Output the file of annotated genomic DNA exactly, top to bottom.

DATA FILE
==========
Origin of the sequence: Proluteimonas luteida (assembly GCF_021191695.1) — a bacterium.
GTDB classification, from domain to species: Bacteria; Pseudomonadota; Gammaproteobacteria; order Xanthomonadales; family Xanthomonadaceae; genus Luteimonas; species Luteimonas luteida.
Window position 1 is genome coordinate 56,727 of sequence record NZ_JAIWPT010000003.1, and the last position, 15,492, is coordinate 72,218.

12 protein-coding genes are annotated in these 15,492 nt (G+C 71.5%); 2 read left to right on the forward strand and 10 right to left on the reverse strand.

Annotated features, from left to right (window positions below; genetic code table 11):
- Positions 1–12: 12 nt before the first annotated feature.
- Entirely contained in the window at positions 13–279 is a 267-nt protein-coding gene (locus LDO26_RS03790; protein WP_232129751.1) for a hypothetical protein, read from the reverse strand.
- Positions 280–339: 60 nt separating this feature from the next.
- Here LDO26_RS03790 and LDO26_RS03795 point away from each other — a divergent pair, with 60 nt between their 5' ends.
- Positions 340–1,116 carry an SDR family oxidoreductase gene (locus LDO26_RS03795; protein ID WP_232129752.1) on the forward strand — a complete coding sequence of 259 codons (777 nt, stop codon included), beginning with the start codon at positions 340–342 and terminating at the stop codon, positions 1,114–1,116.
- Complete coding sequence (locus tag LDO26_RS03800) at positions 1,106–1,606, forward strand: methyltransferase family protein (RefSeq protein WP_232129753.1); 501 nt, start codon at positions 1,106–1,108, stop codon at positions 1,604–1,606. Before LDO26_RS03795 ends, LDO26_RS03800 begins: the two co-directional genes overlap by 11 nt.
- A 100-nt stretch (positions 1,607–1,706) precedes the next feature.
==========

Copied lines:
Origin of the sequence: Proluteimonas luteida (assembly GCF_021191695.1) — a bacterium.
GTDB classification, from domain to species: Bacteria; Pseudomonadota; Gammaproteobacteria; order Xanthomonadales; family Xanthomonadaceae; genus Luteimonas; species Luteimonas luteida.
Window position 1 is genome coordinate 56,727 of sequence record NZ_JAIWPT010000003.1, and the last position, 15,492, is coordinate 72,218.

12 protein-coding genes are annotated in these 15,492 nt (G+C 71.5%); 2 read left to right on the forward strand and 10 right to left on the reverse strand.

Annotated features, from left to right (window positions below; genetic code table 11):
- Positions 1–12: 12 nt before the first annotated feature.
- Entirely contained in the window at positions 13–279 is a 267-nt protein-coding gene (locus LDO26_RS03790; protein WP_232129751.1) for a hypothetical protein, read from the reverse strand.
- Positions 280–339: 60 nt separating this feature from the next.
- Here LDO26_RS03790 and LDO26_RS03795 point away from each other — a divergent pair, with 60 nt between their 5' ends.
- Positions 340–1,116 carry an SDR family oxidoreductase gene (locus LDO26_RS03795; protein ID WP_232129752.1) on the forward strand — a complete coding sequence of 259 codons (777 nt, stop codon included), beginning with the start codon at positions 340–342 and terminating at the stop codon, positions 1,114–1,116.
- Complete coding sequence (locus tag LDO26_RS03800) at positions 1,106–1,606, forward strand: methyltransferase family protein (RefSeq protein WP_232129753.1); 501 nt, start codon at positions 1,106–1,108, stop codon at positions 1,604–1,606. Before LDO26_RS03795 ends, LDO26_RS03800 begins: the two co-directional genes overlap by 11 nt.
- A 100-nt stretch (positions 1,607–1,706) precedes the next feature.